## Uniform Metric vs Box Topology

Let $\rho$ be the uniform metric on $\mathbb{R}^\omega$
For reference, for two points:
$$x = (x_i)$$ and $$y = (y_i)$$ in $$\mathbb{R}^\omega$$

$$\rho(x,y) = \sup_i\{ \min\{|x_i - y_i|, 1\}\}$$

Now, define:

$$U(x,\epsilon) = \prod_i{(x_i - \epsilon, x_i + \epsilon)} \subset \mathbb{R}^\omega$$

I need to show 2 things:
1) For $0 < \epsilon < 1$, the ball of radius $\epsilon$ about $x$ in the uniform metric, $B_\rho(x,\epsilon) \neq U(x,\epsilon)$

2)$$B_\rho(x,\epsilon) = \bigcup_{\delta < \epsilon}{U(x,\delta)}$$

-----
Now, first off, I can't understand how 1 can be true. It makes no sense to me. Am I misunderstanding the metric? To further obfuscate the issue, 2 seems to contradict 1. Afterall, doesn't:

$$\bigcup_{\delta < \epsilon}{\prod_i{(x_i-\delta, x_i+\delta)}}} = \prod_i{\bigcup_{\delta<\epsilon}{(x_i-\delta,x_i+\delta)}}}$$

The union inside the product of the latter being $(x_i-\epsilon, x_i+\epsilon)$? Thus, isn't part 2 suggesting that, in fact, $B_\rho(x,\epsilon) = U(x,\epsilon)$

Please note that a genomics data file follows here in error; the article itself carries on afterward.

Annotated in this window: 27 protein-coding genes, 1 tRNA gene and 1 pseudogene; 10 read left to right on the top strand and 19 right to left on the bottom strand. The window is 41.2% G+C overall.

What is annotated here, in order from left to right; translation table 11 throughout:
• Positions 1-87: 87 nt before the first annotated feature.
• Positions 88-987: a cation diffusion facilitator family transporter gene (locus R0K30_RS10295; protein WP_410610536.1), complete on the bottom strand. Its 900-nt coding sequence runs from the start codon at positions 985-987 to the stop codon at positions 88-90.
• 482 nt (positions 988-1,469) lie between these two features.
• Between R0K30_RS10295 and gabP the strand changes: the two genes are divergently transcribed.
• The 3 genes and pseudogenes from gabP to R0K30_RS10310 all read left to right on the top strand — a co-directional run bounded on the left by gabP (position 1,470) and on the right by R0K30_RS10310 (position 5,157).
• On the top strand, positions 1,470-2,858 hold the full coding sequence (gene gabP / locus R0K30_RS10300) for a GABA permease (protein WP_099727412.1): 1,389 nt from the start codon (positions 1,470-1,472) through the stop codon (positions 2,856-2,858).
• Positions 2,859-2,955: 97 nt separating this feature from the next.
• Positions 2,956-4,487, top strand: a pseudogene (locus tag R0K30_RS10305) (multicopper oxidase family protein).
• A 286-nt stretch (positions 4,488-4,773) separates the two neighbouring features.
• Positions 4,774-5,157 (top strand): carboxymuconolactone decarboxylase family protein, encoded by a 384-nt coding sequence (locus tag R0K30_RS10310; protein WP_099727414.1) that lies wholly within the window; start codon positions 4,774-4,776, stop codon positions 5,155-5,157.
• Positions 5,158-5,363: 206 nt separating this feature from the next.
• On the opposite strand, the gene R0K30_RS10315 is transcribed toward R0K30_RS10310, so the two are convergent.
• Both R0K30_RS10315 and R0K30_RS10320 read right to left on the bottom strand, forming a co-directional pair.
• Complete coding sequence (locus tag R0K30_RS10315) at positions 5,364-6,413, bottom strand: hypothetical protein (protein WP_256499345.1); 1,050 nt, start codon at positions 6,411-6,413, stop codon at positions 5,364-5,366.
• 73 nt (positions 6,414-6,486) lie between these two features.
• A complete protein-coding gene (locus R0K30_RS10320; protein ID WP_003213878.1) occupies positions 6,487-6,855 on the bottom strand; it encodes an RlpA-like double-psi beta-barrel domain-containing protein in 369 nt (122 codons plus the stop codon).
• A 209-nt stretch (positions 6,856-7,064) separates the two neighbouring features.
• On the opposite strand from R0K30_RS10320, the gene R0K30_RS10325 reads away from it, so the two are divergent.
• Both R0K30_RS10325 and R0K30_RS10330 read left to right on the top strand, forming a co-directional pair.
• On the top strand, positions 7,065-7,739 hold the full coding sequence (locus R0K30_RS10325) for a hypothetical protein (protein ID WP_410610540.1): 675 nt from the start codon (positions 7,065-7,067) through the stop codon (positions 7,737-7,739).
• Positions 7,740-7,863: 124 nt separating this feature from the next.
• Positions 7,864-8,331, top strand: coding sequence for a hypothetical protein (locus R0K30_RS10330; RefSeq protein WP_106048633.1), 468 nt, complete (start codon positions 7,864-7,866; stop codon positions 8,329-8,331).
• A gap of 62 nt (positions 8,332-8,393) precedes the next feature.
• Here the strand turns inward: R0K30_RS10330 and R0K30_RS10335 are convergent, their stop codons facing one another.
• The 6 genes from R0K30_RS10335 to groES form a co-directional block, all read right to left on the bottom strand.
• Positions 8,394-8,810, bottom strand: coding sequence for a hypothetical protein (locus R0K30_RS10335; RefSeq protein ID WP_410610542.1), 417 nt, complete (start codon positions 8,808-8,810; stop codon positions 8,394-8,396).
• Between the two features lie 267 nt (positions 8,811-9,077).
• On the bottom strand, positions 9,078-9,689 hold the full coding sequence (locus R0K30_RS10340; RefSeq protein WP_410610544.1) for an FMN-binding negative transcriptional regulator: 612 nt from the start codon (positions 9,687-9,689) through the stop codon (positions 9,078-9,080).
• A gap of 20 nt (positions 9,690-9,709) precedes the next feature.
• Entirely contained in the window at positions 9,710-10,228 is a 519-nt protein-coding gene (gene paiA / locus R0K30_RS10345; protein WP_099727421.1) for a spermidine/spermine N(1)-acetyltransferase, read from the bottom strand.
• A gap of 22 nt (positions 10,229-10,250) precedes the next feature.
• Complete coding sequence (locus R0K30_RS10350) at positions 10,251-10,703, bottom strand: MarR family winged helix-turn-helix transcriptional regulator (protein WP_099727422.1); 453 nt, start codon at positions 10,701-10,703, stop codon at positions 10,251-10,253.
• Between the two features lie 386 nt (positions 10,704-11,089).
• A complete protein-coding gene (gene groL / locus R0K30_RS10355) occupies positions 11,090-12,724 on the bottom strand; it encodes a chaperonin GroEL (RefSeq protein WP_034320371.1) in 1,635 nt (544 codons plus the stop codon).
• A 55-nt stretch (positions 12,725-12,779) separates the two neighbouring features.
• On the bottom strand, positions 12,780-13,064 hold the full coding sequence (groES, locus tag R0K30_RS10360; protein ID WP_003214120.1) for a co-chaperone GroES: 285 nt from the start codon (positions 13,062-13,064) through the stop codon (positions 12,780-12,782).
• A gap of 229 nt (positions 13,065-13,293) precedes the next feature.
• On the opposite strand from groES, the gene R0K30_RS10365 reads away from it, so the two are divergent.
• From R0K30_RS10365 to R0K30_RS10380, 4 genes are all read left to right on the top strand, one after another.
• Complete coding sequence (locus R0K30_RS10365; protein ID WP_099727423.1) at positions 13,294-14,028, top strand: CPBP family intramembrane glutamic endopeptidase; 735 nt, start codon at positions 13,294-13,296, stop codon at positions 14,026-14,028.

Am I missing something big here? I feel like it's obvious the problem is incorrect, so I can't understand how the author ( Munkres' Topology First Edition, section 2-9 #6 for reference ) could make the mistake. Please, someone throw me a bone here, I'm just stumped
 This is actually a good problem because it exposes some of the subtlety that can be in the supremum. I claim that there is a $$y\in U(x,\epsilon)$$ such that $$\rho(x,y) =\epsilon$$ so $$y\not\in B_\rho (x,\epsilon)$$. Namely $$y_i =x_i +\frac{i}{i+1}\epsilon$$. You should be able to show that such a $$y$$ satisfies what I said above. Of course I'm assuming you have a countably infinite index set but you can work around that if you don't want that stipulation. Hopefully with that idea of the supremum in mind you should be able to see why $$\bigcup_{\delta < \epsilon}{\prod_i{(x_i-\delta, x_i+\delta)}}} \ne \prod_i{\bigcup_{\delta<\epsilon}{(x_i-\delta,x_i+\delta)}}}$$ Hope that's some help, Steven
 Haha! Perfect, snoble, thank you. Now that I see it, I can't believe what I was thinking. I think at some point, I was equating the open ball with the closed ball in the uniform tolology. As in, it included the values for which the supremum was reached. Obviously, that's not the definition of a basis element for the uniform metric topology. Silly me In any event, it's now painfully clear to me that the uniform topology is an entirely distinct animal from the product and box topologies. Now to try and wrap my head around it. Thanks again for pointing out my broken line of thought.